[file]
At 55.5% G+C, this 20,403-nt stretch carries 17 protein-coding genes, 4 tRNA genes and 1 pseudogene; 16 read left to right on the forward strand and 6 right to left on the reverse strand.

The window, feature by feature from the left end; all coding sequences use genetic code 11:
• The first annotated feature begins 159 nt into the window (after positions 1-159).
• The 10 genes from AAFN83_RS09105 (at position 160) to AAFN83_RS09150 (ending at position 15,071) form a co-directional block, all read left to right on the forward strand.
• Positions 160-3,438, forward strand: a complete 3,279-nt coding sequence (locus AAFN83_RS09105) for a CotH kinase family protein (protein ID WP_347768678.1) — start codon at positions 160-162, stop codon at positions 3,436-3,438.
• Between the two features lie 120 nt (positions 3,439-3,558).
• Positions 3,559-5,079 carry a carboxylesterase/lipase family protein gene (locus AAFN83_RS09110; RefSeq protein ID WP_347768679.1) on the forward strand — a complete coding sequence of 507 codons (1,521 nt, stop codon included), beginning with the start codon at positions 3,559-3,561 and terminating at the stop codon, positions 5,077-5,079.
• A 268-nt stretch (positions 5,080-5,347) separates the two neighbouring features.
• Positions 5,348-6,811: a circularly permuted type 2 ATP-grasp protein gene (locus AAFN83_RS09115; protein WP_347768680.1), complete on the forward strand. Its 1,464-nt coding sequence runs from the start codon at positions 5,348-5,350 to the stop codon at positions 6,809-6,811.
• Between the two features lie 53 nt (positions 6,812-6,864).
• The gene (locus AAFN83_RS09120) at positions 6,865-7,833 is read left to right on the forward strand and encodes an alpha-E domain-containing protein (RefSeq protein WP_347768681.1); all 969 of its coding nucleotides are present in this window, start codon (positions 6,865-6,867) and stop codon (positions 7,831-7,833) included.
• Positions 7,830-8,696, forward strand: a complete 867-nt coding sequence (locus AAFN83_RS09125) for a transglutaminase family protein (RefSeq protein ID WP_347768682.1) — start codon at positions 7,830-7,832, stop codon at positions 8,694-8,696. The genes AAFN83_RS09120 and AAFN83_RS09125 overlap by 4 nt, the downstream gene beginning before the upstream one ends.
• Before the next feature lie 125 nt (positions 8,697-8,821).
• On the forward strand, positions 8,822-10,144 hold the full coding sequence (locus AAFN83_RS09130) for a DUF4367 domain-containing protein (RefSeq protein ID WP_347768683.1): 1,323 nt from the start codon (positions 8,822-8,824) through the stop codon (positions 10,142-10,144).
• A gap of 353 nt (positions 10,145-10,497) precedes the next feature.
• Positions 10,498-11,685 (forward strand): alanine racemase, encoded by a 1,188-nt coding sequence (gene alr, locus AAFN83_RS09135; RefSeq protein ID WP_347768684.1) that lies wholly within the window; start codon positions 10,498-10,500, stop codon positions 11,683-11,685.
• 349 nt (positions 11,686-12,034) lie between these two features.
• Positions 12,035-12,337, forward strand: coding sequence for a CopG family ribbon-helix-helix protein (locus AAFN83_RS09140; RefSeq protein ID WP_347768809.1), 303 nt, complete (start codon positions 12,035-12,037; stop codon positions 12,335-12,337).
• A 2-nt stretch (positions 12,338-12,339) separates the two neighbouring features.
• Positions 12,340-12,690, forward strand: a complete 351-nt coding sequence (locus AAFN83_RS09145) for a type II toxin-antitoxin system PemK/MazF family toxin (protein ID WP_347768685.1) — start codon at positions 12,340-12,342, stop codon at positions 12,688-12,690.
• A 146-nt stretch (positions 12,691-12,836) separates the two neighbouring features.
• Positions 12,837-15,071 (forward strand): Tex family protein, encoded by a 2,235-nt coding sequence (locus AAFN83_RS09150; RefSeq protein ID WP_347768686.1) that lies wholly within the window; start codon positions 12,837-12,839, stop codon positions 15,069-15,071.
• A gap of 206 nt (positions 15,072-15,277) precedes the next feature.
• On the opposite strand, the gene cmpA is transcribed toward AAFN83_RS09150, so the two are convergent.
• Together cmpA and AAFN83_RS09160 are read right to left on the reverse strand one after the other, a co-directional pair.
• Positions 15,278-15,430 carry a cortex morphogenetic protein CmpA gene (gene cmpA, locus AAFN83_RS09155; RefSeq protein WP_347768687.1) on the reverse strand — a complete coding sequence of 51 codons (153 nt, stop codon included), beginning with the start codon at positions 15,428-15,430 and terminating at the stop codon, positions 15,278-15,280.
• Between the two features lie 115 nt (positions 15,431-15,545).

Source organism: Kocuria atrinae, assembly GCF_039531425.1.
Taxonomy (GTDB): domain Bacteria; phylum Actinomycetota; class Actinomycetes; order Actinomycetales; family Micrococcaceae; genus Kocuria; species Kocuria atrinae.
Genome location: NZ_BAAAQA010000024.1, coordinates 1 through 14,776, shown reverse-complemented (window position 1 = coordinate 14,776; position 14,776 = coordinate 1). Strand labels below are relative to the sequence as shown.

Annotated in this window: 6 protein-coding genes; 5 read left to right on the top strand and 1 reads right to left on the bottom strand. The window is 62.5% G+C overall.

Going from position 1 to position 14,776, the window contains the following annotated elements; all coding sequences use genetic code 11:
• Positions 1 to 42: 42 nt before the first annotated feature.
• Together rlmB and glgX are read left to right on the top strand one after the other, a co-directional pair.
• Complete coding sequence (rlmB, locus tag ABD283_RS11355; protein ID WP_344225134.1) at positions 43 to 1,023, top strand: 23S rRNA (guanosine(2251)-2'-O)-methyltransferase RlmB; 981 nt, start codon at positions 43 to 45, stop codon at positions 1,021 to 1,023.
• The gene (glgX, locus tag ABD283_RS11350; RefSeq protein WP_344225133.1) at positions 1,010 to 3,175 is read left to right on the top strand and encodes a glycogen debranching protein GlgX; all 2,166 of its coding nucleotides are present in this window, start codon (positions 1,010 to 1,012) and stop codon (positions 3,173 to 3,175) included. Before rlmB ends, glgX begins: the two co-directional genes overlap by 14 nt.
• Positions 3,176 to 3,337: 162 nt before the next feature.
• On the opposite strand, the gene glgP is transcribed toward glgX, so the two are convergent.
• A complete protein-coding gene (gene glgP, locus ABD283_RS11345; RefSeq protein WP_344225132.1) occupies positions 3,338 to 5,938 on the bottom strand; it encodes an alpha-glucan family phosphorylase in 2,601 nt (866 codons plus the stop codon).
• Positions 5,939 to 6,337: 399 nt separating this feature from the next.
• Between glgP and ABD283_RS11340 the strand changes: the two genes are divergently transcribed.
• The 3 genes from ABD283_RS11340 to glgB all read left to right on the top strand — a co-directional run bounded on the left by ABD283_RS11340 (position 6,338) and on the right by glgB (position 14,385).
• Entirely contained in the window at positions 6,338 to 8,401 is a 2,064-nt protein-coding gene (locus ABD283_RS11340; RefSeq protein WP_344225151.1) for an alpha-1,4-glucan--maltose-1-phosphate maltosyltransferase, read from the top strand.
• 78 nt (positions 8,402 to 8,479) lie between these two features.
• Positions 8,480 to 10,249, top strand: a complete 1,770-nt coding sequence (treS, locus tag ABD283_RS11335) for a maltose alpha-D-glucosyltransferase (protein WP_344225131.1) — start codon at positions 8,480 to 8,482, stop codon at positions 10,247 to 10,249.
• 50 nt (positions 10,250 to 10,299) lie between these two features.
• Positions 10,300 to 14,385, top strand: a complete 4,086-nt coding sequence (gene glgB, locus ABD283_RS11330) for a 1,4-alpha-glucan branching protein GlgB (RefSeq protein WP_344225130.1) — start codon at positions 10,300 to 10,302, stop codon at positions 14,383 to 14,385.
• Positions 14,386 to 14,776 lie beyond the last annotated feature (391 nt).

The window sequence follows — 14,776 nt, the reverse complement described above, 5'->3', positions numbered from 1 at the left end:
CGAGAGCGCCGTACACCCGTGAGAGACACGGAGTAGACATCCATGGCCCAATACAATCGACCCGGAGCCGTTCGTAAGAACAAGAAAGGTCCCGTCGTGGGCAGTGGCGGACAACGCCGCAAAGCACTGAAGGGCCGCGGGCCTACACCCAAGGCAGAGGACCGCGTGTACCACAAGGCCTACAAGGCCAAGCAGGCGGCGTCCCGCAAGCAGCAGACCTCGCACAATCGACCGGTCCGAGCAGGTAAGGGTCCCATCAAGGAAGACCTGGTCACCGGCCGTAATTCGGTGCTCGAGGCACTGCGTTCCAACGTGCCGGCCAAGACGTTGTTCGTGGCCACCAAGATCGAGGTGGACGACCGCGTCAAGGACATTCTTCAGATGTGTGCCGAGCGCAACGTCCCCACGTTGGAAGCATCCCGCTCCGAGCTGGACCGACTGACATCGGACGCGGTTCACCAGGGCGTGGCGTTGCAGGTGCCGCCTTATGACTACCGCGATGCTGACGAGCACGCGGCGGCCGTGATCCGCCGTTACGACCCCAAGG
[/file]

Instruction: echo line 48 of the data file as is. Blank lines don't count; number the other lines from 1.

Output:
• Positions 14,386 to 14,776 lie beyond the last annotated feature (391 nt).